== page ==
Korea’s train system is expansive, reasonably priced, and is easy to navigate even if you can’t read or speak Korean. Automated ticket machines are available in every station, and trains run to most anywhere you want to go. They can get very crowded during holidays and weekends. After 3 1/2 years of traveling Korea, these are six secrets of traveling the trains I’d like to pass onto you.
Secret #1: There are three classes of trains: the first-class KTX, capable of 300kph), the second class Saemaeul (which means ‘new town’ in Korean and celebrates a 1970’s movement to develop local communities), and the third-class Mugunghwa (which means the Rose of Sharon, Korea’s national flower). After three-plus years of traveling Korea, I’m happy to say the Mugunghwa-class trains are the most comfortable by far. Wait, what? They have wide, reclining seats, and many feature recently redone seat recovering. The trains themselves might be a bit older, but the interiors have kept up with the times. Both they and the Saemaeul trains feature ‘cafe cars’ – a reminder that the KTX has speed (and business passengers) in mind. They’re also about half the price of the first-class KTX, and might be the only type of train to stop at your destination. The only catch is their relative slowness – it can take twice as long to reach your destination.
Secret #2: If traveling on a standing room ticket, any seat that`s available is yours until / unless the ticket holder shows up. The locals know this, and as such will aggressively push to claim empty seats as they do on the subway. Even if they have the same standing-room ticket as yours, some might “claim” to have the seat. Ask to see their ticket, then apologize if you`re in their space. Otherwise, stand your ground. There’s nothing a train official can do, except encourage you to yield your seat to an older Korean (that’s Confucianism at its finest).
Secret #3: Some train cars have room for two wheelchairs in the front of the car. These are excellent places to grab some real estate on the floor if you have a standing-room-only ticket. Spread out a bit to claim a little more real estate – it makes a world of difference on a crowded train. It goes without saying, of course, that a truly handicapped person should never be hindered from their rightful seat. Stay classy, people.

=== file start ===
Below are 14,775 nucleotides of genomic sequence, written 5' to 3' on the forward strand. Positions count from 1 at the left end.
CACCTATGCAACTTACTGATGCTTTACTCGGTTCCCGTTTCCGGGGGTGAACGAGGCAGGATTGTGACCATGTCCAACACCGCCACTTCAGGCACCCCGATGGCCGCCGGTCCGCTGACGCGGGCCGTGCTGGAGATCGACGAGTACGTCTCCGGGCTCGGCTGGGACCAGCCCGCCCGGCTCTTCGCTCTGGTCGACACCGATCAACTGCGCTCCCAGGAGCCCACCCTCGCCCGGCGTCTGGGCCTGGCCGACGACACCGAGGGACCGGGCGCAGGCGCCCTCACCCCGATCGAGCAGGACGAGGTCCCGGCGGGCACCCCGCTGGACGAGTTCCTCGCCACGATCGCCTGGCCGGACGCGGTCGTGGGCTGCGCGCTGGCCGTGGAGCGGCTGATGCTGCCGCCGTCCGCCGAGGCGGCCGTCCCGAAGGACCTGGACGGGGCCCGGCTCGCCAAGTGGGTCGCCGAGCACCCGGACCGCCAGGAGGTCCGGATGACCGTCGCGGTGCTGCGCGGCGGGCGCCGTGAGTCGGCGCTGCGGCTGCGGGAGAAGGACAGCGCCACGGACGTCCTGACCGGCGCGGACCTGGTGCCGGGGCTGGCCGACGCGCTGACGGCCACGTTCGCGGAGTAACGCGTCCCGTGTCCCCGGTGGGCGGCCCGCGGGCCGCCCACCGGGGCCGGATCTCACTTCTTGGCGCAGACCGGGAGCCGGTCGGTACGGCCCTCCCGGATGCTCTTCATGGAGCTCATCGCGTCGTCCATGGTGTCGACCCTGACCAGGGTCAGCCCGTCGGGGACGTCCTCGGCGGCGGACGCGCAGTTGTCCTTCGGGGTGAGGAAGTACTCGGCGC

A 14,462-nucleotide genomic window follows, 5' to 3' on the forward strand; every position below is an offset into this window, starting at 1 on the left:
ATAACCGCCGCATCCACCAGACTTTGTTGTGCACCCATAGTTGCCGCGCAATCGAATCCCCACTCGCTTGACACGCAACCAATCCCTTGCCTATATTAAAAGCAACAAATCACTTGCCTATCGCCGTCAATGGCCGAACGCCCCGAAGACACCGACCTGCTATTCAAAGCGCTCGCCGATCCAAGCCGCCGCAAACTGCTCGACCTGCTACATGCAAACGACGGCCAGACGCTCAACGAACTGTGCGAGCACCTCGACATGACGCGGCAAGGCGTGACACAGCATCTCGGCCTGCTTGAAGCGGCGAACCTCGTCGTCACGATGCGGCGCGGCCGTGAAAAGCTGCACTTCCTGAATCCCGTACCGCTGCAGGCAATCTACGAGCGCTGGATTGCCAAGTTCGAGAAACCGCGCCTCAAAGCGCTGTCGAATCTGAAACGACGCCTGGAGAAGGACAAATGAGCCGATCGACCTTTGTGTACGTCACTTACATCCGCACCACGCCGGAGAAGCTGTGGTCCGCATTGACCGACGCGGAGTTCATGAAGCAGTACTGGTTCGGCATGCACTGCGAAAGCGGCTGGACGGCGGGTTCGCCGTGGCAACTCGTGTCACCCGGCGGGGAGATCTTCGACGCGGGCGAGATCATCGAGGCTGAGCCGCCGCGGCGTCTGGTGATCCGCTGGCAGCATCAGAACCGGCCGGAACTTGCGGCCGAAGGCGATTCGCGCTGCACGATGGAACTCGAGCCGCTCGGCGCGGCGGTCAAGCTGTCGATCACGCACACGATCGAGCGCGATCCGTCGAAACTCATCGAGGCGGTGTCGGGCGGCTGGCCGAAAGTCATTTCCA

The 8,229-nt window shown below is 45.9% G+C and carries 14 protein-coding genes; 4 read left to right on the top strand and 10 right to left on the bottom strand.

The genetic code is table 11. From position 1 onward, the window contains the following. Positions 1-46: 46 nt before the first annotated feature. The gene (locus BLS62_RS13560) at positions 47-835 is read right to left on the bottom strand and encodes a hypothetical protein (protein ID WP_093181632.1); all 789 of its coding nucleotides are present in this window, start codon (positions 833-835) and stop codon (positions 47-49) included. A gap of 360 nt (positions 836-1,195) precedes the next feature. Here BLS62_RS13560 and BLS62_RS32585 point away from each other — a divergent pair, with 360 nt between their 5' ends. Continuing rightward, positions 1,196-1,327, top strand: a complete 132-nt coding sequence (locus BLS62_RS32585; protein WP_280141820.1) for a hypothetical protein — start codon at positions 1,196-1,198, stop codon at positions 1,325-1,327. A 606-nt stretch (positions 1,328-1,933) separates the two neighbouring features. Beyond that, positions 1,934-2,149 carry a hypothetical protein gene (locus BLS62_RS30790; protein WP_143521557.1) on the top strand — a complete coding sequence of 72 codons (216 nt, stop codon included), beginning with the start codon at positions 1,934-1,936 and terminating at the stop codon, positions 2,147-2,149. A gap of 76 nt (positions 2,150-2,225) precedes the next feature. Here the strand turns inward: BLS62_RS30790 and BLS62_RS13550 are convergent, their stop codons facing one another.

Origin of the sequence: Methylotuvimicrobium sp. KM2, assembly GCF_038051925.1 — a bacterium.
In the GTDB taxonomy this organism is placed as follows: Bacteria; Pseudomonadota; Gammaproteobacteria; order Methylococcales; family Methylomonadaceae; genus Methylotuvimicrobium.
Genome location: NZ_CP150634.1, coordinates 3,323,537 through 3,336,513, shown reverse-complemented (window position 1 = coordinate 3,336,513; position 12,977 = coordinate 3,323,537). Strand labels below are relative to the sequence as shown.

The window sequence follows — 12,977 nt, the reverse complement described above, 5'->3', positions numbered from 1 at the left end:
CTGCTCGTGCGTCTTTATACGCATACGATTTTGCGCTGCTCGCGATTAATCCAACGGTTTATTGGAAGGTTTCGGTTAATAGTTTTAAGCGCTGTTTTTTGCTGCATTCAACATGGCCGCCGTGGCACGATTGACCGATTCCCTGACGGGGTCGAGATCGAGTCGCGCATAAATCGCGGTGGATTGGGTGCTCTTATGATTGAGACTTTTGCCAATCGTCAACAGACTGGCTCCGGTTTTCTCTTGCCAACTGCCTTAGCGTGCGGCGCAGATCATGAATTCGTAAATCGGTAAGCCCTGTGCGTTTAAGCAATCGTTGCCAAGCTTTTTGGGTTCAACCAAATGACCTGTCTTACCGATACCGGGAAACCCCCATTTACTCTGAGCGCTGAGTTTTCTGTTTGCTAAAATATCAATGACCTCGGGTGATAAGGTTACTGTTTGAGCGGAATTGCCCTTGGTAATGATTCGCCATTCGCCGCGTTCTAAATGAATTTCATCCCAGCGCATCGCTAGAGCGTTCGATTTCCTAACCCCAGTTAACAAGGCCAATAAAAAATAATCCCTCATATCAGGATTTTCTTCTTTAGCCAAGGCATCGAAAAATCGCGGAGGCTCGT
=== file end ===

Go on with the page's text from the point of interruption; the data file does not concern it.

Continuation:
Secret #4: Making a trip to Seoul but the trains are sold out? Look beyond the main train stations (Seoul Station or Yongsan Station are the two largest) and try Haengsin (northern Seoul, connected to line 6), Yeongdeungpo (western Seoul, connected to line 1) Cheongnyangni (eastern Seoul, connected to line 1), Suwon (south of Seoul, connected to line 1), or even Cheonan (even further south of Seoul, connected to line 1). It may be a bit further away from your destination, but it`ll get you back to the Seoul area even if the rest of the trains are full – if necessary, the subway can get you around to your final destination.
Secret #5: Power, baby! The Saemaeul and Mugunghwa trains both feature electric outlets at the front and back of most cars. They’re free to use, although you’ll need to ensure you have the proper connectors to fit the Korean plug. The KTX-Sancheon trains also feature plugs for every pair of seats, but not on normal KTX trains. You do get tray tables and a magazine on the KTX, though.
Secret #6: If you can possibly avoid it, try not to travel back to Seoul on a Sunday night. If you know you’re going to or can’t help it, book your ticket as far ahead as possible. Once you’ve reached your destination is a good time as well. As you might expect, these are the trains most likely to sell out ahead of time – especially during a big festival weekend or some beautiful weather. You don’t typically need to buy your tickets ahead of time the rest of the time, unless you’re headed to a major festival.
Photo Credit: Creative Commons Attribution-Share Alike 3.0 Unported License – based on a work at commons.wikimedia.org
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Chris Backe is the writer and photographer behind Chris in South Korea. His blog covers Korean travel and life in Korea, and answers readers questions about Korea. Since March 2008, he’s visited at least one new place, event, destination, or performance around Korea every single week. For more of his writings, or to get some ideas for your future Korean trip, check out his website.